The concept is to work therapeutically on an entirely artistic level. No previous knowledge or experience in any of the modalities is required. In a safe and contained space, the client is encouraged and supported to explore the artistic modality and express their emotions, feelings, needs and life situations artistically. Client and therapist consider these creative expressions together. The artistic processes can also be used as a tool to identify life challenges. Through working with these tendencies, a new equilibrium can be reached. The role of the therapist is to accompany and support the client through their creative journey. The therapist may suggest specific creative exercises with the aim to benefit the client in improving their health situation.
The therapeutic arts can foster deep inner experiences that can help nurture individual development. The client may then become more open to discover new perspectives and to find a greater meaning in life. Personal answers can be found in an unintentional, and sometimes playful, way and existing questions have the chance to be reframed. Long-term observations have shown that even after years following treatment health continued to improve.
Anthroposophic art therapies are applied with people of all ages and aspects of health: acute as well as chronic and progressive conditions, psychosomatic illnesses, mental health, developmental and neurological conditions, behavioural disorders, learning and physical disabilities, stress-management, addiction, rehabilitation, prison and secure hospital settings and custody services, as well as crisis-intervention and emergency-aid, life-limiting conditions and end of life care. Individual as well as group settings are applied in all areas of health, social care and educational settings.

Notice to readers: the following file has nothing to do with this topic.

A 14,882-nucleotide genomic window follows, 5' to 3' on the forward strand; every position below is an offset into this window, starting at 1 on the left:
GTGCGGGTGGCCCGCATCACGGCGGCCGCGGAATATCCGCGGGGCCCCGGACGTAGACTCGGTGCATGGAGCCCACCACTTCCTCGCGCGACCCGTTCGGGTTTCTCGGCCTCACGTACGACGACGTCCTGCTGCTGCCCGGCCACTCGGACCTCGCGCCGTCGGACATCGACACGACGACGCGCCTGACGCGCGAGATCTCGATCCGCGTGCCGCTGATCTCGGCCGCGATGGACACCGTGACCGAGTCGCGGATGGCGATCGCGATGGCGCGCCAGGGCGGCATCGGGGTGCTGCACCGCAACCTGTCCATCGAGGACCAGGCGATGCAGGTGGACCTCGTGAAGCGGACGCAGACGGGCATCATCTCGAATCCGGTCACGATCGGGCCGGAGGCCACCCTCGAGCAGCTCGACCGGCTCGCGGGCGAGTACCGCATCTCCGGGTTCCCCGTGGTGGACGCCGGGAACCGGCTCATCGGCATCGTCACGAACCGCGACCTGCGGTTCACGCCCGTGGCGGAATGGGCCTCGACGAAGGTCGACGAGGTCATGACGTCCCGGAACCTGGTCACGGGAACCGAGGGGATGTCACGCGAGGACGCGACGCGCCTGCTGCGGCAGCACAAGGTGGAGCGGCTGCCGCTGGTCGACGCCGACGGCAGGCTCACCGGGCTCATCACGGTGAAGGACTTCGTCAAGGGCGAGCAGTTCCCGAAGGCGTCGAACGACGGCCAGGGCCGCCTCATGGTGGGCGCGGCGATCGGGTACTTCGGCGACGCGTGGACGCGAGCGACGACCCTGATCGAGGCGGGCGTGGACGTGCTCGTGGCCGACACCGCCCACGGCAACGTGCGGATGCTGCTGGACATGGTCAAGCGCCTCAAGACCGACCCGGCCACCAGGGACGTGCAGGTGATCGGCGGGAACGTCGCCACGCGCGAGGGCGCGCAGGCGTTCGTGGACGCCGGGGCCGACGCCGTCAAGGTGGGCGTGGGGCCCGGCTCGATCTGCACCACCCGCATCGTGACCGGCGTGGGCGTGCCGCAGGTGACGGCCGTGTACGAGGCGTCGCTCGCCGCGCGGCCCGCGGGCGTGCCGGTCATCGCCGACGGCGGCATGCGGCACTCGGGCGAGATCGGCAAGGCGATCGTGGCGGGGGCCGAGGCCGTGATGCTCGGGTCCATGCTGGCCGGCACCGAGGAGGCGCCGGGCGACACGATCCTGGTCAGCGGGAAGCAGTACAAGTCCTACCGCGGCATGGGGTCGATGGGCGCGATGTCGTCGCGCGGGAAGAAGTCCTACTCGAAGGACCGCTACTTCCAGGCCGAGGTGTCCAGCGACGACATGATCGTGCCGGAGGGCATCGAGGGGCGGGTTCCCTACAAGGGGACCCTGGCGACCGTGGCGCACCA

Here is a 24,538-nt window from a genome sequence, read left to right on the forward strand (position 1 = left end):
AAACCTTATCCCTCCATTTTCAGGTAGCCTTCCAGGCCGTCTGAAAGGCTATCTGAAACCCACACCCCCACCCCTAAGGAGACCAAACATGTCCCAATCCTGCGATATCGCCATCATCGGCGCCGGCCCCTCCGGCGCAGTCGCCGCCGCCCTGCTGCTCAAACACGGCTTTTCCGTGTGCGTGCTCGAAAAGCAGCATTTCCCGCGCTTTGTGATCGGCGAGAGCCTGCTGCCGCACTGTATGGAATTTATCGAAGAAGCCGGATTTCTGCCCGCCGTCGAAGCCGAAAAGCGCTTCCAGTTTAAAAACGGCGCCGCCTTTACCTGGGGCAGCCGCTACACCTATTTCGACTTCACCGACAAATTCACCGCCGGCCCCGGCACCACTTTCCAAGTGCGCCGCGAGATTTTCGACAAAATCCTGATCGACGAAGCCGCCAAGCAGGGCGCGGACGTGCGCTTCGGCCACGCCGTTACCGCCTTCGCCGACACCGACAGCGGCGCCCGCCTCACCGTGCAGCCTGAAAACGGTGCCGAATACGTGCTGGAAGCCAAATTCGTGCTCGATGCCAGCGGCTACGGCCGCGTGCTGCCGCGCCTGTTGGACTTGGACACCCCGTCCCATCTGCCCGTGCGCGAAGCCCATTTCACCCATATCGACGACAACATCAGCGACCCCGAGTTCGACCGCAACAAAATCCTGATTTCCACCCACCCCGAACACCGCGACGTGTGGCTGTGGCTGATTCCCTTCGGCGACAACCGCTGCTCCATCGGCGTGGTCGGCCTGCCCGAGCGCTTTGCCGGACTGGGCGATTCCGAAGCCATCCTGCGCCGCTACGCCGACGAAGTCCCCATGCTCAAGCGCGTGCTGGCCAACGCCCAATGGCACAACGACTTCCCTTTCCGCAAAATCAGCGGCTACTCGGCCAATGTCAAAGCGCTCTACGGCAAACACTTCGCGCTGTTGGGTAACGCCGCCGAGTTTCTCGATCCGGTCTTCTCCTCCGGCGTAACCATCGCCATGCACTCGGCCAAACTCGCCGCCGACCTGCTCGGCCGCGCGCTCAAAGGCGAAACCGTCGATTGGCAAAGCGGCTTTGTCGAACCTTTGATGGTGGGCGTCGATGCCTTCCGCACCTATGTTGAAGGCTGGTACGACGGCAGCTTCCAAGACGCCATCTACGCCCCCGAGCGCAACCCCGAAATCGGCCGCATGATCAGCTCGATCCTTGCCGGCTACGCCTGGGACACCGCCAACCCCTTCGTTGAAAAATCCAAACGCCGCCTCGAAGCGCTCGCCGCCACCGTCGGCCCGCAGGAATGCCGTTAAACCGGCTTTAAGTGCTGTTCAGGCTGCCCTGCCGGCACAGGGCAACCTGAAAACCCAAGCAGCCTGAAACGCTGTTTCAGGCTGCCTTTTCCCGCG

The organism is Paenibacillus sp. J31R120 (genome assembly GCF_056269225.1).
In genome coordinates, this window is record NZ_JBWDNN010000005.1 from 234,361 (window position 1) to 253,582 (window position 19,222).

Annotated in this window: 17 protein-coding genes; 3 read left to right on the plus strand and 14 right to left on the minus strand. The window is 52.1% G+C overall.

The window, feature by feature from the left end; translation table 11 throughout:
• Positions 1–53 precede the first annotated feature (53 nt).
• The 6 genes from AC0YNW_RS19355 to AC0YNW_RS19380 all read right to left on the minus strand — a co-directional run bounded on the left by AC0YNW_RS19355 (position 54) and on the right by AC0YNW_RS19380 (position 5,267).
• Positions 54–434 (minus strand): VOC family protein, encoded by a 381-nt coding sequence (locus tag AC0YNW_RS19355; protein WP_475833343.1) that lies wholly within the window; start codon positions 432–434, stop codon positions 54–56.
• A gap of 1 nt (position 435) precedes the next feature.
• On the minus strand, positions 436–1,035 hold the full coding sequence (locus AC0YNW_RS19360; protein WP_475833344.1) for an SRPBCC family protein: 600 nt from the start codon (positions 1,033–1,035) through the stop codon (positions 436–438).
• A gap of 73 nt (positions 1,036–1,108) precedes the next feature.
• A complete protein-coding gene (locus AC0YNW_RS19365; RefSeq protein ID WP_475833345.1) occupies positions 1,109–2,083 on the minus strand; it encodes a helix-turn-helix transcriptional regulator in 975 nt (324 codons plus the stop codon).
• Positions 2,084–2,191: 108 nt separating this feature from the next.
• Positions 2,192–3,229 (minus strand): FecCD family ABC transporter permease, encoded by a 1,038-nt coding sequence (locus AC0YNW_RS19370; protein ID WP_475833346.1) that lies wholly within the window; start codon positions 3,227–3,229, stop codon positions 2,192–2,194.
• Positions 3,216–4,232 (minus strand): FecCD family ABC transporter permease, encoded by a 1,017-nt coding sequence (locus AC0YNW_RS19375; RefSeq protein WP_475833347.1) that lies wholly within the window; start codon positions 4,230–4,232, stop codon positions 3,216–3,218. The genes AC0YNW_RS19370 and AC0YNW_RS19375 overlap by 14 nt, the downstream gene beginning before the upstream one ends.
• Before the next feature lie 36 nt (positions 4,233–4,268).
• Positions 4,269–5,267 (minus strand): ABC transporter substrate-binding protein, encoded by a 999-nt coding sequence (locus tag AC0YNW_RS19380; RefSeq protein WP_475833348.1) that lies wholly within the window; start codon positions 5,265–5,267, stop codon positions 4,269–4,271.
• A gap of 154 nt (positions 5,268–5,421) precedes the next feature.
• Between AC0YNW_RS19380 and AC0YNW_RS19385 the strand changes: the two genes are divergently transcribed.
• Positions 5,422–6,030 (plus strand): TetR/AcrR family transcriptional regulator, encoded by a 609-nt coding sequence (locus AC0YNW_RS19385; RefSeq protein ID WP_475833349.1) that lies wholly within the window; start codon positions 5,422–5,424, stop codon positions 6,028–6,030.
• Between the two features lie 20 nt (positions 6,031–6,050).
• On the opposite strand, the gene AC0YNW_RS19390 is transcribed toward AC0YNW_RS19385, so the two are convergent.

Anthroposophic visual art therapy was first developed by the medical doctor and artist Dr Margarethe Hauschka (1896-1980) in collaboration with Dr Ita Wegman. Dr Ita Wegman also collaborated with the artist Liane Collot d’Herbois who contributed important work on the relationship to light and darkness; both based their work on J. W. von Goethe’s theory of colour.
Around a similar time, within the atmosphere of change that prevailed at the beginning of the last century, pioneering musicians were looking for new ways to engage with music, singing and speech. Especially Valborg Werbeck-Svärdström (1879-1972), Anny von Lange (1887-1959) and Maria Schüppel (1923 – 2011) who explored the intimate relationship between the human being and music for therapeutic application based on the holistic understanding of Anthroposophy.
Also developed at the beginning of the twentieth century was a new form of artistic speech formation, by the actress Marie Steiner-von Sivers (1867 – 1948) together with her husband Rudolf Steiner (1861 -1925). After training under Marie Steiner, former opera singer Martha Hemsoth (1887 – 1936) subsequently developed therapeutic speech in close collaboration with Dr Ita Wegman. Further pioneering, in mental health, developed under Hildegard Jordi (1908-1998), together with Dr Wegman.
All anthroposophic art therapies are fundamentally art-based and person centred. The therapeutic framework has much in common with the humanistic and psychodynamic approach as the therapeutic relationship is central in fostering development and growth.
Today scientifically based evidence of effectiveness together with the formation of theory and accredited training guarantee the quality-assured professional activity of anthroposophic art therapies. These integrative diagnostic and therapeutic concepts are now practised world-wide. Currently Anthroposophic therapeutic arts can be found under different professional titles:
Practitioners can be found through our Directory.